The next day there was held a small meeting of the leading Indians to whom I explained the Ordinance word by word. It shocked them as it had shocked me. One of them said in a fit of passion: “If any one came forward to demand a certificate from my wife, I would shoot him on that spot and take the consequences.” I quieted him, and addressing the meeting said, “This is a very serious crisis. If the Ordinance were passed and if we acquiesced in it, it would be imitated all over South Africa. As it seems to me, it is designed to strike at the very root of our existence in South Africa. It is not the last step, but the first step with a view to hound us out of the country. We are therefore responsible for the safety, not only of the ten or fifteen thousand Indians in the Transvaal but of the entire Indian community in South Africa. Again, if we fully understand all the implications of this legislation, we shall find that India’s honour is in our keeping. For the Ordinance seeks to humiliate not only ourselves but also the motherland. The humiliation consists in the degradation of innocent men. No one will take it upon himself to say that we have done anything to deserve such legislation. We are innocent, and insult offered to a single innocent member of a nation is tantamount to insulting the nation as a whole. It will not, therefore, do to be hasty, impatient or angry. That cannot save us from this onslaught. But God will come to our help, if we calmly think out and carry out in time measures of resistance, presenting a united front and bearing the hardship, which such resistance brings in its train.”
All present realized the seriousness of the situation and resolved to hold a public meeting at which a number of resolutions must be proposed and passed. ...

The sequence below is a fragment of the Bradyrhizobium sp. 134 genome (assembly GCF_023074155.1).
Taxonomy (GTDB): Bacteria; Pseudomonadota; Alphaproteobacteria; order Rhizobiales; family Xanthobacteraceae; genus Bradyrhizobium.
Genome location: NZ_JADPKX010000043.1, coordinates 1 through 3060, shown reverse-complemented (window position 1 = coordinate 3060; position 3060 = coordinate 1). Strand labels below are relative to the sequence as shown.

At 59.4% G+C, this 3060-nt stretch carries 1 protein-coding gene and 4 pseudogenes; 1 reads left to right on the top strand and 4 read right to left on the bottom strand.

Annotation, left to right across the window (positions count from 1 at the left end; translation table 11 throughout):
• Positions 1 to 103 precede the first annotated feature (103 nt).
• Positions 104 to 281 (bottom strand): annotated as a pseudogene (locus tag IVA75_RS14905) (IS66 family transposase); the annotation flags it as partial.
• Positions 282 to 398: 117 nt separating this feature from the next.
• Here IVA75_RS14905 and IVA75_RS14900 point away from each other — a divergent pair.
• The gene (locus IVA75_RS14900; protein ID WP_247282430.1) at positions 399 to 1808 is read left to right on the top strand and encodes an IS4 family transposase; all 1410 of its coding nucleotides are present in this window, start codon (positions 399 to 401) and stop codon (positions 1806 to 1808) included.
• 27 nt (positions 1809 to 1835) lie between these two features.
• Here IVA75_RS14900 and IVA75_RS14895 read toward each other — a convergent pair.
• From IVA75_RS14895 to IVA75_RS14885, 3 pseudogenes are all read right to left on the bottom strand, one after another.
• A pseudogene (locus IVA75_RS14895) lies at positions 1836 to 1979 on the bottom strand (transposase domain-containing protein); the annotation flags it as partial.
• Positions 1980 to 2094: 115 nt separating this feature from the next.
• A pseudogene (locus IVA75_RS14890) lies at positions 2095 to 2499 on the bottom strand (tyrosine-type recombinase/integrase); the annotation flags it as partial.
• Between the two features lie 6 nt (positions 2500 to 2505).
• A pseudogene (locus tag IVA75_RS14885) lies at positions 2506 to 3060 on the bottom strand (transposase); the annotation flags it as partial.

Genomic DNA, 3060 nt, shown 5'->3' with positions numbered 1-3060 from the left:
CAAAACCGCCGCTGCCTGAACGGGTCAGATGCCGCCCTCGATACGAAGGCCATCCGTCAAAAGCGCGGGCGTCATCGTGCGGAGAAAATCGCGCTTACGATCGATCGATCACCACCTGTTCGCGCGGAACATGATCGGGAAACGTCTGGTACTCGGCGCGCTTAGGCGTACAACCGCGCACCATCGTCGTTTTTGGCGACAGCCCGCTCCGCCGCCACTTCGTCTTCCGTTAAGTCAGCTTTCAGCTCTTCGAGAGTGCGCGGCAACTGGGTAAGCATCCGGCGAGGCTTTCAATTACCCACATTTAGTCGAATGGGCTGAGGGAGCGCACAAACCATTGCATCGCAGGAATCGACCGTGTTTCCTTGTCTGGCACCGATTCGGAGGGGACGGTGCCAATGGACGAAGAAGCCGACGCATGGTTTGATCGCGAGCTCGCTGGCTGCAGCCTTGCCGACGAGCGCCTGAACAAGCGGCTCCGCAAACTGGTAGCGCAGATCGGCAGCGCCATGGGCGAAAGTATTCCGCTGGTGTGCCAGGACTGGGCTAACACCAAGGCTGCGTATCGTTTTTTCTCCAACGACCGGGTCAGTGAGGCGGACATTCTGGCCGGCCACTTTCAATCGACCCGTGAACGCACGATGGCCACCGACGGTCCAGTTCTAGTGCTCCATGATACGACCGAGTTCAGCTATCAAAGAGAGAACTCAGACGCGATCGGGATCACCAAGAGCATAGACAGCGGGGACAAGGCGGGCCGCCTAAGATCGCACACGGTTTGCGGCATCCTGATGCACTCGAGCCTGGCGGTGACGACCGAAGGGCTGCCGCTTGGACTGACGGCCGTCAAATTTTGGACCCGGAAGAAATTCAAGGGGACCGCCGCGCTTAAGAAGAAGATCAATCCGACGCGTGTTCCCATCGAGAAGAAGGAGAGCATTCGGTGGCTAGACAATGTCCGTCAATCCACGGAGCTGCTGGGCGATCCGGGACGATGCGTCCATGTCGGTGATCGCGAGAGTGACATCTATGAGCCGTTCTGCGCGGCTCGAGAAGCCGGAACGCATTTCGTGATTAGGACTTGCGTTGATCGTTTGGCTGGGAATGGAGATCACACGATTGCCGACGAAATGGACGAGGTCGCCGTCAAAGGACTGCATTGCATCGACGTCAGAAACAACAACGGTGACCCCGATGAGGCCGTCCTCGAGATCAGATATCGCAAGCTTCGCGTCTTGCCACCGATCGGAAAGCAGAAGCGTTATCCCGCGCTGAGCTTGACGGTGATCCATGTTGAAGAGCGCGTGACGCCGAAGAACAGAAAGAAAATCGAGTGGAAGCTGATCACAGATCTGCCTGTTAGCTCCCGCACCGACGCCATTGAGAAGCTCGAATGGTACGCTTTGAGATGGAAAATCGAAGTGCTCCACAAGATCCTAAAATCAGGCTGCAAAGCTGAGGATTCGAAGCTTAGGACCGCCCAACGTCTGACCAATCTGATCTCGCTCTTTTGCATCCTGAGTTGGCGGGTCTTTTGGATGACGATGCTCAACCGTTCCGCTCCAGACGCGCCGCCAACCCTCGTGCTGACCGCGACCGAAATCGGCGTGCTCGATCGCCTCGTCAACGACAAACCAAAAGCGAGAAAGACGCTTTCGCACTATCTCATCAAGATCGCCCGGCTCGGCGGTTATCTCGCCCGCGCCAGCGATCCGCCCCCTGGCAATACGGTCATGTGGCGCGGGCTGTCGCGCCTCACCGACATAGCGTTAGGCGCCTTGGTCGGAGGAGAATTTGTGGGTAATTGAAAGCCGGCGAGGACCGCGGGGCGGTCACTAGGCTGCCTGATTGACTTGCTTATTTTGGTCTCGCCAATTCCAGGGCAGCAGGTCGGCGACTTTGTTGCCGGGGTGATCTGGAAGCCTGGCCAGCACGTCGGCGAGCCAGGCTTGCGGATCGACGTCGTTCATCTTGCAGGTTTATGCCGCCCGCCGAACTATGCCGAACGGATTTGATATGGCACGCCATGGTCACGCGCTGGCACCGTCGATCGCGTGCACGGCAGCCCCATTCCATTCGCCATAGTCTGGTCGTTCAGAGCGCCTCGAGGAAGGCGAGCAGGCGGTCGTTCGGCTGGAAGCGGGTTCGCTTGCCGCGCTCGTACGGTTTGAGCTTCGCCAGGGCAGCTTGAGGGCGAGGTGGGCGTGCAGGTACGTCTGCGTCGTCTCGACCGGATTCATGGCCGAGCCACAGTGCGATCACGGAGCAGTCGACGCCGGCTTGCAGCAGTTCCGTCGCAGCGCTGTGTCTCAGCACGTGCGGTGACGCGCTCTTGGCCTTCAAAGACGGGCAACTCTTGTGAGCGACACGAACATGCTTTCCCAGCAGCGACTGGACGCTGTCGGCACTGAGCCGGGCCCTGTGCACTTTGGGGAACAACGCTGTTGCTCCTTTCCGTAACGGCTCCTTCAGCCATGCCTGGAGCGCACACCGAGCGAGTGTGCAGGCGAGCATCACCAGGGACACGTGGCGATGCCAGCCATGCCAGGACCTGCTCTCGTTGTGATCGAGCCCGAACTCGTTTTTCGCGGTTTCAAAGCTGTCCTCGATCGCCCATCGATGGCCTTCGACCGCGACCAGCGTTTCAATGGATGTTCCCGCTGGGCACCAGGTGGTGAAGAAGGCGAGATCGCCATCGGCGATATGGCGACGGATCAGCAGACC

XII. The Advent of Satyagraha
The meeting was duly held on September 11, 1906. It was attended by delegates from various places in the Transvaal. But I must confess that even I myself had not then understood all the implications of the resolutions I had helped to frame; nor had I gauged all the possible conclusions to which they might lead. The old Empire Theatre was packed from floor to ceiling. I could read in every face the expectation of something strange to be done or to happen.
... The most important among the resolutions passed by the meeting was the famous Fourth Resolution by which the Indians solemnly determined not to submit to the Ordinance in the event of its becoming law in the teeth of their opposition and to suffer all the penalties attaching to such non-submission. I fully explained this resolution to the meeting and received a patient hearing. ...
It seemed to me that the people should be told of all the consequences and should have explained to them clearly the meaning of a pledge. ... I give below a summary of my remarks just as I recall them now:
“I wish to explain to this meeting that there is a difference between this resolution and every other resolution we have passed up to date and that there is a wide divergence also in the manner of making it. It is a very grave resolution we are making, as our existence in South Africa depends upon our fully observing it. ... “I know that pledges and vows are, and should be, taken on rare occasions. A man who takes a vow even now and then is sure to stumble. But if I can imagine a crisis in the history of the Indian community of South Africa when it would be in the fitness of things to take pledges that crisis is surely now. There is wisdom in taking serious steps with great caution and hesitation. But caution and hesitation have their limits, and we have now passed them. The Government has taken leave of all sense of decency. We would only be betraying our unworthiness and cowardice, if we cannot stake our all in the face of the conflagration which envelopes us and sit watching it with folded hands. There is no doubt, therefore, that the present is a proper occasion for taking pledges. But every one of us must think out for himself if he has the will and the ability to pledge himself. Resolutions of this nature cannot be passed by a majority vote. Only those who take a pledge can be bound by it. This pledge must not be taken with a view to produce an effect on outsiders. ... Every one must only search his own heart, and if the inner voice assures him that he has the requisite strength to carry him through, then only should he pledge himself and then only will his pledge bear fruit.